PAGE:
David Bourget (Western Ontario)
David Chalmers (ANU, NYU)
Rafael De Clercq
Jack Alan Reynolds
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Philosophical Studies 162 (3):499 - 536 (2013)
A common view is that natural language treats numbers as abstract objects, with expressions like the number of planets, eight, as well as the number eight acting as referential terms referring to numbers. In this paper I will argue that this view about reference to numbers in natural language is fundamentally mistaken. A more thorough look at natural language reveals a very different view of the ontological status of natural numbers. On this view, numbers are not primarily treated abstract objects, but rather 'aspects' of pluralities of ordinary objects, namely number tropes, a view that in fact appears to have been the Aristotelian view of numbers. Natural language moreover provides support for another view of the ontological status of numbers, on which natural numbers do not act as entities, but rather have the status of plural properties, the meaning of numerals when acting like adjectives. This view matches contemporary approaches in the philosophy of mathematics of what Dummett called the Adjectival Strategy, the view on which number terms in arithmetical sentences are not terms referring to numbers, but rather make contributions to generalizations about ordinary (and possible) objects. It is only with complex expressions somewhat at the periphery of language such as the number eight that reference to pure numbers is permitted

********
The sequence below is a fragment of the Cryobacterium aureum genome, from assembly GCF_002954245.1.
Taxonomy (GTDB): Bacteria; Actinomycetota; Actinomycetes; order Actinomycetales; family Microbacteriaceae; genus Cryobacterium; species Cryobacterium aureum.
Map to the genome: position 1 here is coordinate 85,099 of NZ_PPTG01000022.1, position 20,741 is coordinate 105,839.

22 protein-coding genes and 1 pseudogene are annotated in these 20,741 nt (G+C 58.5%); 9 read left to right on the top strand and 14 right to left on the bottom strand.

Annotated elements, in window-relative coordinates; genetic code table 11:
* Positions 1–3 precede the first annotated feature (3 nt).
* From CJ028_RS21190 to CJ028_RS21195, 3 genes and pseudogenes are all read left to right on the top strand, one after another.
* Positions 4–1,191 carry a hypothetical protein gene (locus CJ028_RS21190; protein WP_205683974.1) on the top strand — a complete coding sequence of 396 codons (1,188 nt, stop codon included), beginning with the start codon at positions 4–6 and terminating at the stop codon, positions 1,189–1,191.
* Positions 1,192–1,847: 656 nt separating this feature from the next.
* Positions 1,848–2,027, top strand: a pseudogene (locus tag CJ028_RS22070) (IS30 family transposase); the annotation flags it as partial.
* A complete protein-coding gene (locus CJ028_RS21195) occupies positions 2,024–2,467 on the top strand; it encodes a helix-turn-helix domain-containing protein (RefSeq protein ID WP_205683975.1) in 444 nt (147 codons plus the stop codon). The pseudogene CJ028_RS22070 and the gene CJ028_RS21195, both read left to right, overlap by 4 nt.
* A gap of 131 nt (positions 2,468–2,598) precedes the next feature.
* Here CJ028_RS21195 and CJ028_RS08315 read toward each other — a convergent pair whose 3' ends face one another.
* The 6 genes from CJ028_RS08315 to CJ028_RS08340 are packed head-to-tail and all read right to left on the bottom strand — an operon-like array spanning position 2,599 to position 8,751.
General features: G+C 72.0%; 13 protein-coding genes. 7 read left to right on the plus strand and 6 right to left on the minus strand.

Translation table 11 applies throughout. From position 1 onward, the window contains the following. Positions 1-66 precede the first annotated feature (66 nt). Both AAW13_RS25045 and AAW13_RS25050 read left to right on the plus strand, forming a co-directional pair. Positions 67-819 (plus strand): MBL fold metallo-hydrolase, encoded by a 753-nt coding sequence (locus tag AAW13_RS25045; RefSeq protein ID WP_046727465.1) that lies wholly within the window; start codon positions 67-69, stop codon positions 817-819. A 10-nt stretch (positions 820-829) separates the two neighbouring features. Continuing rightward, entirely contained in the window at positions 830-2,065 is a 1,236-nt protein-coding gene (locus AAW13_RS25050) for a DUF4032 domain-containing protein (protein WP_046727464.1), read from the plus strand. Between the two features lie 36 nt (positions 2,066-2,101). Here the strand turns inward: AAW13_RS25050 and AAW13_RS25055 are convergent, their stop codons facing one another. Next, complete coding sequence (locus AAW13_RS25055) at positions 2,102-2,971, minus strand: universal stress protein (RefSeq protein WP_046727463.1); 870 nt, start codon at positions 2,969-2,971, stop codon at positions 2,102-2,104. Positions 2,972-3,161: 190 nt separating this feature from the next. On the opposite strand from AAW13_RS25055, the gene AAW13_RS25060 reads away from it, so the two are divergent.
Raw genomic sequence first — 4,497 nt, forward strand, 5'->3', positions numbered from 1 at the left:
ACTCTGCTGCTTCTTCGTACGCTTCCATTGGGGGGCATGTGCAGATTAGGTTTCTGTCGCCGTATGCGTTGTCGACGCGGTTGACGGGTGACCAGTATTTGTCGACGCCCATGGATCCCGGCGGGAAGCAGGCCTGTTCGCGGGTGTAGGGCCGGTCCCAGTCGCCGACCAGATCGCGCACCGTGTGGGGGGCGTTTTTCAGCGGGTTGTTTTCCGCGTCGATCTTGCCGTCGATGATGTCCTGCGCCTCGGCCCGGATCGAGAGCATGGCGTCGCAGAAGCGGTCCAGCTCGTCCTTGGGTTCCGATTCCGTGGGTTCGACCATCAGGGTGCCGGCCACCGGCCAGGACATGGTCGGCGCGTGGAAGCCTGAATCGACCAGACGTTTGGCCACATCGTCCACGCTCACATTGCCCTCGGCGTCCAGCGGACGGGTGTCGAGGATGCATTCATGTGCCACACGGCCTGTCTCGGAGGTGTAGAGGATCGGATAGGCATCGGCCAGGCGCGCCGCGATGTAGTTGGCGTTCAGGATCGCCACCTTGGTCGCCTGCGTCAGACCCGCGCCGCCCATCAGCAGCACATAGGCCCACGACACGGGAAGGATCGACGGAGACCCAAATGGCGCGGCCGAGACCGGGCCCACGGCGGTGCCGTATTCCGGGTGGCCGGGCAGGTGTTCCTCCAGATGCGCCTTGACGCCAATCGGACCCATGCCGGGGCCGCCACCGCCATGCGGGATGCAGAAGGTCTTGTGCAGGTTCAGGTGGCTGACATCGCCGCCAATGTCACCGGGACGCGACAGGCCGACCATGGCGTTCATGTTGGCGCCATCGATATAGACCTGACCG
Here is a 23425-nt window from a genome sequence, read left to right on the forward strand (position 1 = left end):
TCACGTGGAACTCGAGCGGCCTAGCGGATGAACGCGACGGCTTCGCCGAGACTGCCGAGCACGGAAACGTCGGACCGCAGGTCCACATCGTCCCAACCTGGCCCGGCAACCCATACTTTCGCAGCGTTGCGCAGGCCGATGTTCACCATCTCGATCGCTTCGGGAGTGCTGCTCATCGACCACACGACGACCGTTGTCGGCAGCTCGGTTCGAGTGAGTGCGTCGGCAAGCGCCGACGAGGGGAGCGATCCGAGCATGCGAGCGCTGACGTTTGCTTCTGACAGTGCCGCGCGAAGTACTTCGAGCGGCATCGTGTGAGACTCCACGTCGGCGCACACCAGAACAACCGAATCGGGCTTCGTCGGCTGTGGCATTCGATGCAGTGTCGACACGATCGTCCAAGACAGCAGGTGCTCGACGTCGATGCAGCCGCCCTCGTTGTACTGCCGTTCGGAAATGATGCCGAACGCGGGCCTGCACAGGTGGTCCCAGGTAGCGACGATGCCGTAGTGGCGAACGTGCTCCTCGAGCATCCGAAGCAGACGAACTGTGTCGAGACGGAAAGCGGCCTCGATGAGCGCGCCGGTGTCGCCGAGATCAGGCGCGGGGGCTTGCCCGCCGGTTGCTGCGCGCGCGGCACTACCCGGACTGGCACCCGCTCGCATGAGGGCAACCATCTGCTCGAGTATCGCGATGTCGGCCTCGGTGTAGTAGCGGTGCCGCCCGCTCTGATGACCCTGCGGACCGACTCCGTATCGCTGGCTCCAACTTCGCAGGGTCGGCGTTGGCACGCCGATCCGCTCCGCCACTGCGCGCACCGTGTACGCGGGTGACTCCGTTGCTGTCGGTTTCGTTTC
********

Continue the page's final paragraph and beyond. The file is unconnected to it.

|Keywords||Numbers Abstract objects Tropes Frege Referential terms Adjectival Strategy Abstraction|
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References found in this work BETA
David Malet Armstrong (1978). A Theory of Universals. Universals and Scientific Realism Volume Ii. Cambridge University Press.
John Bigelow (1988). The Reality of Numbers: A Physicalist's Philosophy of Mathematics. Oxford University Press.
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Berit Brogaard (2007). Number Words and Ontological Commitment. Philosophical Quarterly 57 (226):1–20.
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